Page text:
There are many reasons to start using PowerShell, and Oneget is just one of them. However and despite shipped from the same company, PowerShell have not been kind of Surface-friendly.
Have you ever tried to open PowerShell on a Surface, or any device with a high resolution on a small screen? Not sure? Chances are you have not, because you would know by then. The PowerShell window shrinks to something so small it is completely unreadable.
What you do, you simply navigate to %windir%\System32\WindowsPowerShell\v1.0\powershell.exe and create a new shortcut to the .exe-file.
Replace the existing shortcuts with the new one and you’re good to go!
– Watch the demo in this recording (download)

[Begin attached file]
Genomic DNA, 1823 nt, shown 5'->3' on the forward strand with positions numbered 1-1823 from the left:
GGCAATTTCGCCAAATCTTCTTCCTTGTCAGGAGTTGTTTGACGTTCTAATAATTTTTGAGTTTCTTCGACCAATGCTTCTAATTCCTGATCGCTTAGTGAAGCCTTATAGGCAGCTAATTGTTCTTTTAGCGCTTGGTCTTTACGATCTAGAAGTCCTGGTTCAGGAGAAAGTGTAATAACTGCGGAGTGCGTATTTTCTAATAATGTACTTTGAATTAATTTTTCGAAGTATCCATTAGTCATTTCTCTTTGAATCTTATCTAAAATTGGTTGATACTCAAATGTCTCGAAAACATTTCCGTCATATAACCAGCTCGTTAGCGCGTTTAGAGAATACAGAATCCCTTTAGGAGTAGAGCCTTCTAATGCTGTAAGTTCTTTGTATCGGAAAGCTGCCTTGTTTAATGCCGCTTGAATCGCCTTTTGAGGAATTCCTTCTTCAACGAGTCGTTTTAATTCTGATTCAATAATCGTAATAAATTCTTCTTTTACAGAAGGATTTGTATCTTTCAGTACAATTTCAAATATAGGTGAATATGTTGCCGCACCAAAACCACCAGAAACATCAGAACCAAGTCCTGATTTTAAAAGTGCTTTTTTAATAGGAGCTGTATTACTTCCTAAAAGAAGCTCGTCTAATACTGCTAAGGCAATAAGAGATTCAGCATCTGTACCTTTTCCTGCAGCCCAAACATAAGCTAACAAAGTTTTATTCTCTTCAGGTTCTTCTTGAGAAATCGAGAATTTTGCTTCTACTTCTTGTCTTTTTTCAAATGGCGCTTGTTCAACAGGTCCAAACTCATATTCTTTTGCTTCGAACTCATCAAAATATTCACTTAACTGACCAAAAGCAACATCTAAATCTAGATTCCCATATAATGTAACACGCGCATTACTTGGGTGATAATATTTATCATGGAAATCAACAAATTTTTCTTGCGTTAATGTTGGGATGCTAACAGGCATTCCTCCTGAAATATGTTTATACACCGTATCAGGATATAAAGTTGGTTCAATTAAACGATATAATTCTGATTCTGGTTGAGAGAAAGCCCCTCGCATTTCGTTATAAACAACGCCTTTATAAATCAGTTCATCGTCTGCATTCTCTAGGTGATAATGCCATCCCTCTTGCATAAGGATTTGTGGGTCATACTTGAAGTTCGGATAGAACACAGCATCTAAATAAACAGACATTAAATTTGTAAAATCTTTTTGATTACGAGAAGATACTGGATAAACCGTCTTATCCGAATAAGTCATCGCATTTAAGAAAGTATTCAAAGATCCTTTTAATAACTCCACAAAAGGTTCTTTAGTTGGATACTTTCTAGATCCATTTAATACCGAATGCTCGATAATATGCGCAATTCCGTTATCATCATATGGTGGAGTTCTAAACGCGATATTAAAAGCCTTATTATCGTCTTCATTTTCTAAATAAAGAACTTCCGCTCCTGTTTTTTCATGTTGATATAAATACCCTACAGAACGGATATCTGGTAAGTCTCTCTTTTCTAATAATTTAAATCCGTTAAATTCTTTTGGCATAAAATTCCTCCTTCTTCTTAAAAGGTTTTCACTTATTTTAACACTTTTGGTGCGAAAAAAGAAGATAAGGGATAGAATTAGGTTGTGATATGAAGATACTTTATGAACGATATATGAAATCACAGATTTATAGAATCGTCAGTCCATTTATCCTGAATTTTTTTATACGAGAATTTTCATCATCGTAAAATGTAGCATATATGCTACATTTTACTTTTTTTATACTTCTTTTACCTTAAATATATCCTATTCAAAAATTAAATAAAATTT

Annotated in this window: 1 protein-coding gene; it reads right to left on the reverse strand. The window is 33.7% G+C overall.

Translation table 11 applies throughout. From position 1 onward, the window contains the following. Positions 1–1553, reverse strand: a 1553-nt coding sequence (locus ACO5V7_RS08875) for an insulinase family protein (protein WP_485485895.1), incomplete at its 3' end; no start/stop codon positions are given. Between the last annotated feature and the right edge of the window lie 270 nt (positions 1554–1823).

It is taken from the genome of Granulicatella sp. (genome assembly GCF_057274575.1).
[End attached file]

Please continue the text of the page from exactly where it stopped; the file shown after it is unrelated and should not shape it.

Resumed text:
Now, for a time I have struggled to find a workaround and when I did, presented my findings to Jeffrey Snover. In turn, I got a reply from Lee Holmes, one of the outmost senior developers on PowerShell at Microsoft, who replied shortly after:
“When PowerShell first launches, the shortcut uses Lucida Console as its font. If the locale does not appear to support Lucida Console, we switch to the Bitmap font. (As an aside, our list of locales that do not support Lucida Console was wrong, and we have since corrected that too.)
The problem with the Raster font is that not all font sizes is supported – as you can see from the very limited set of options available when you go to change the size of the raster font. So when we were making our API call to switch fonts (i.e.: from Lucida 16pt to Raster (@ equivalent Width x Height), the font switching API did not snap to the “nearest supported” raster size. Instead, it defaulted to the smallest.”
In other words, there is an upcoming fix for the Windows Management Framework. When? TBA.